The award of “lost” profits to the volume seller does exactly that – overcompensates the seller. It does not put the seller in the same economic position as performance would have done, but in a better one. The volume seller who succeeds in reselling the contract goods following breach and who is not awarded the profit remedy has his original expectations fulfilled. The seller expected to sell one unit of goods and receive one unit of profit. This in fact takes place. That is, the profit made on the resale of the contract goods replaces the expected profit on the original contract because the seller’s expectation interest in that profit is the only contractually protected expectation interest at the time of breach. Put another way, the volume seller succeeds in mitigating his  [828]  damages by effecting a resale. The resale, in fact, constitutes a mitigation because the seller did not already have a contract in place protecting his expectation in the second sale. (Breen)

It would appear that we could just deduct the market value from the contract price. What logic justifies this? The critical analysis of this rule could branch out into a number of areas regarding the absence of sale 7 from consideration. This involves the time-structure of ontology under capitalism, with assets being less “real” than profit. But in essence we are dealing with two separate notions: the resale of specific goods the sale for which was breached and the provision of a sale that could not have otherwise been made. Let’s call these two concepts the resale and the mitigating sale.

To justify the lost volume seller rule, the argument is that while the resale (of the specific goods) and the mitigating sale (the sale that could not have been made otherwise) are the same sale in the case of the one item seller (sale number 2 in the above series), in the case of the lost volume seller the resale and the mitigating sale are two different sales (number 2 is the resale and the mitigating sale is number 7, which has not yet occurred). Because sale 7, the one that could not have been made without the breach, has not yet occurred or is impossible to locate, it can’t be mitigating. And in order to have an effective resale, the resale must be both a resale of the goods and a mitigating sale.

Let’s take it for granted that the mitigating sale actually can’t be located, and this isn’t just rhetoric. It still remains that the absence of the mitigating sale at present is only one factor. There are far more factors that militate for differential damages than against them. Some of these factors are:

(1) It is clearly perverse that those most capable of mitigating the effects of a breach should be in the position to receive the most benefit from it, whereas the person who has only one thing to sell receives a deduction for mitigation by resale.

(2) It is equally wrong to not recognize that the contract is a risk-allocation device, and that the risk that the single item seller took was greater than that which the lost volume seller took, such that the one item seller has a greater claim to damages than the lost volume seller.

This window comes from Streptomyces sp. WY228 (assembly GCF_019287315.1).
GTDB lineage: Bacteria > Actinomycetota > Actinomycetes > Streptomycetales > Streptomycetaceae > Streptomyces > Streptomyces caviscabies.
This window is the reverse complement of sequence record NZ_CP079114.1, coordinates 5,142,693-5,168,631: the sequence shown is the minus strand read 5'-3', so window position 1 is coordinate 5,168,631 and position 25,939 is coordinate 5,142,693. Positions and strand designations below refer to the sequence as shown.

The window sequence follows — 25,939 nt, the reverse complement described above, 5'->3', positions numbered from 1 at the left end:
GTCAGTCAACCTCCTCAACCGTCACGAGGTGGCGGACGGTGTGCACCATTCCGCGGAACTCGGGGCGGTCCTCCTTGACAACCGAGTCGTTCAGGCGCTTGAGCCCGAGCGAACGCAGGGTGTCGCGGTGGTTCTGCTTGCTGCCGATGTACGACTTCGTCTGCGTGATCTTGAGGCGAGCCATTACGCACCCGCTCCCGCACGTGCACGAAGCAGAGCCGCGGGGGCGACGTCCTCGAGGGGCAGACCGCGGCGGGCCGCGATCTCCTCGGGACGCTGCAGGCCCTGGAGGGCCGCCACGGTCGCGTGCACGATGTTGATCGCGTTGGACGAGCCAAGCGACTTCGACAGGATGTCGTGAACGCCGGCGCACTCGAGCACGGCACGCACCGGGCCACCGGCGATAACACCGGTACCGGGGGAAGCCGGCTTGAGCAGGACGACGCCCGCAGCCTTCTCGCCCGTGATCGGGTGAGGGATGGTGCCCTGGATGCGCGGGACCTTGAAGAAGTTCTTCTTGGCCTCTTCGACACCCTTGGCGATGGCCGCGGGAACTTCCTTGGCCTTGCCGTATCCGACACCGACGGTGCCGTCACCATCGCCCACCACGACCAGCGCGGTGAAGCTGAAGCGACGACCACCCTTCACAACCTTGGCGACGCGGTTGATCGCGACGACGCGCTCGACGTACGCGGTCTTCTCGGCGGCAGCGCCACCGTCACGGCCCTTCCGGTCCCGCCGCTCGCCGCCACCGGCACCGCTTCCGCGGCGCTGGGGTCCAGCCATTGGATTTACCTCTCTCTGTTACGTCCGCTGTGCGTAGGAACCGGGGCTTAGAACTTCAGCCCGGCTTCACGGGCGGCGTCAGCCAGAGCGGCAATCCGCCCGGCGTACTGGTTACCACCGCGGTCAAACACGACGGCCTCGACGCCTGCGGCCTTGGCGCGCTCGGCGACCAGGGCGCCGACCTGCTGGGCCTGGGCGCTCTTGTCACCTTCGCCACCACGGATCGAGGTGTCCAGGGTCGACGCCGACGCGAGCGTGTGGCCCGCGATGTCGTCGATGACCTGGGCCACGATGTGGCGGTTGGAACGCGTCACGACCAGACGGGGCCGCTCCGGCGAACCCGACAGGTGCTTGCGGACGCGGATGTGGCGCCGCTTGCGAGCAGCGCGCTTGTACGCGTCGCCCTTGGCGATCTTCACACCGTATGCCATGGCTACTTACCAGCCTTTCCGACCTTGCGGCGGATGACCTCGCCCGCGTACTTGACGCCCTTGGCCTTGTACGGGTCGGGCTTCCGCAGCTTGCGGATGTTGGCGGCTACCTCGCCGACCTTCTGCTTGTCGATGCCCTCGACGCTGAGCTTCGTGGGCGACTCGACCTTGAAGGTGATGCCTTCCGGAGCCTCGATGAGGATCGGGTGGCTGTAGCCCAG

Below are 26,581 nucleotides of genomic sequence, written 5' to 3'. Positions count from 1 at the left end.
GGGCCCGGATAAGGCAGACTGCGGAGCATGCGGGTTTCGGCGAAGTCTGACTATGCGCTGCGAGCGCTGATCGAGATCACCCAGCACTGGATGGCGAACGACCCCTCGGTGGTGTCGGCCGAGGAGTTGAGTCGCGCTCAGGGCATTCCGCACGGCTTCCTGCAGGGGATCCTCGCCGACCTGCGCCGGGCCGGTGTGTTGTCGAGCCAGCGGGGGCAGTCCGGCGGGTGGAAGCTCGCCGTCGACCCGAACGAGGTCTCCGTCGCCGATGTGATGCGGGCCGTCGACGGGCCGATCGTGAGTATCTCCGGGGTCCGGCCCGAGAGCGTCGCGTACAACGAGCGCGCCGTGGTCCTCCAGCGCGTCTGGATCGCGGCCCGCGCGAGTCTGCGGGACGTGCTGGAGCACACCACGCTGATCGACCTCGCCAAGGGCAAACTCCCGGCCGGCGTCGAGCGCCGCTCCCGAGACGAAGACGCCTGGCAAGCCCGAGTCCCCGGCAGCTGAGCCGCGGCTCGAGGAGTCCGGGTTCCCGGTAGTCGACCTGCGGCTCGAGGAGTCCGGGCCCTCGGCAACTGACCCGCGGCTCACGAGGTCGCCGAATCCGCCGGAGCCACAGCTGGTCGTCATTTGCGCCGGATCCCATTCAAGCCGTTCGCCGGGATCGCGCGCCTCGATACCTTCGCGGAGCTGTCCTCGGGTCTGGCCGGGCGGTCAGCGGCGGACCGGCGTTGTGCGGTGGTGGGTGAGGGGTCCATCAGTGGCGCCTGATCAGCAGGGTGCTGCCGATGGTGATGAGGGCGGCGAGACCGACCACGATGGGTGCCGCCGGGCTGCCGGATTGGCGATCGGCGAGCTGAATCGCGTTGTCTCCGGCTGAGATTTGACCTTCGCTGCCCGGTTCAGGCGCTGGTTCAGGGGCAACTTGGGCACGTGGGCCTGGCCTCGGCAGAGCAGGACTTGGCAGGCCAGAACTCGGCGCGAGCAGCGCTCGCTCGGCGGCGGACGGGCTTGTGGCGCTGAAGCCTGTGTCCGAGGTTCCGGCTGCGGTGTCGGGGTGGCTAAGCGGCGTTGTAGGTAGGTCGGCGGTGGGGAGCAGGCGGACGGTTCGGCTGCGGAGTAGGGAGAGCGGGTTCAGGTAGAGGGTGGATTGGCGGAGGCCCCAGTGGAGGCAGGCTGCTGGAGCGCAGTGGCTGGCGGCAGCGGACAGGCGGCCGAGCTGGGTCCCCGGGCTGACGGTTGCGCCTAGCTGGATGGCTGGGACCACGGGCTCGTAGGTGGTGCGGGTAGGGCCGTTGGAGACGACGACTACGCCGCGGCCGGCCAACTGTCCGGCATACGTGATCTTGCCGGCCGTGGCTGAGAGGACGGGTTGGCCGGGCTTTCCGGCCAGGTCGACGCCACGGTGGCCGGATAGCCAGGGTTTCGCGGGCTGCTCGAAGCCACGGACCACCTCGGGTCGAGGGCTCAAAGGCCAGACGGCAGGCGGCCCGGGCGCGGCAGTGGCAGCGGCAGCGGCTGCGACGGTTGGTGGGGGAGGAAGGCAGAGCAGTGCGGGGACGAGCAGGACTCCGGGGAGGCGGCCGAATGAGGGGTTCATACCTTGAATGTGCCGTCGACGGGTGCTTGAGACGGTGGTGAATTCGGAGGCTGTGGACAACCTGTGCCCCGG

(3) In the long run, this rule clearly overcompensates the seller for the breach, as can be seen in the comparison of the two series. To put the seller in the position he would have been in if the contract would have been in if the contract had been fulfilled cannot mean giving him his profit but letting him keep an extra item of goods for sale. The position he would have been in would be to have one item of profit, absent the goods. The capital itself should not be allowed to “fly under the radar” of the rule, simply because the ontology of capitalist entitlement makes a hard distinction between assets and profit. The unsold goods which would have been the resale goods, but became sale 3, are a quasi-mitigating nonsale.

(4) The buyer takes no contractual responsibility for the seller’s profit. This is not mentioned in the terms, rather the contract price is mentioned. This is also the essence of Breen’s claim.

(5) There is no conceptual justification for separating the mitigating sale from the resale of the same items. The naïve conception of the single-item seller is no doubt that the resale of the specific goods constitutes the mitigating sale. And why should it be any other way? Why should this be different for a seller who simply happens to have an inventory of other items like the one that was actually resold?

(6) There is no reason to distinguish between a person who has one item for sale and one who has many, for the purposes of allowing damages, nor there is any reason to discriminate against someone dealing in multiple types of goods as opposed to a single type of good in greater number. The difference in the two rules is therefore also unfair.

(7) It provides a perverse incentive to allow breaching rather than to come to terms by mutual agreement

(8) There may be mathematical problems in the idea of the lost volume seller being certain of make the sale either way. If sales are certain, than breaches are equally certain. If the same number of profit units would have been made either way, certainly the same number of damage units would have been accrued either way. Thus the person who breaches has no reason to pay for a breach that would have happened either way, which belongs to a class of volume breaches that are certain to occur. This is tantamount to holding the breacher responsible for an act of God.

Clearly, in light of all these factors, the mere absence of a mitigating sale seems rather insignificant, since the resale in fact is present already. I believe the unfairness of the rule is indicative of problems that are systemic. The only way to stop the power of money is to stop quantifying future-oriented action chains and then ranking them based on our own neurological limitations, as these will come into conflict. This can possibly be done by transhuman modification to attain a Borg-like state, but is best done by smashing the bioarchy and stopping reproduction entirely.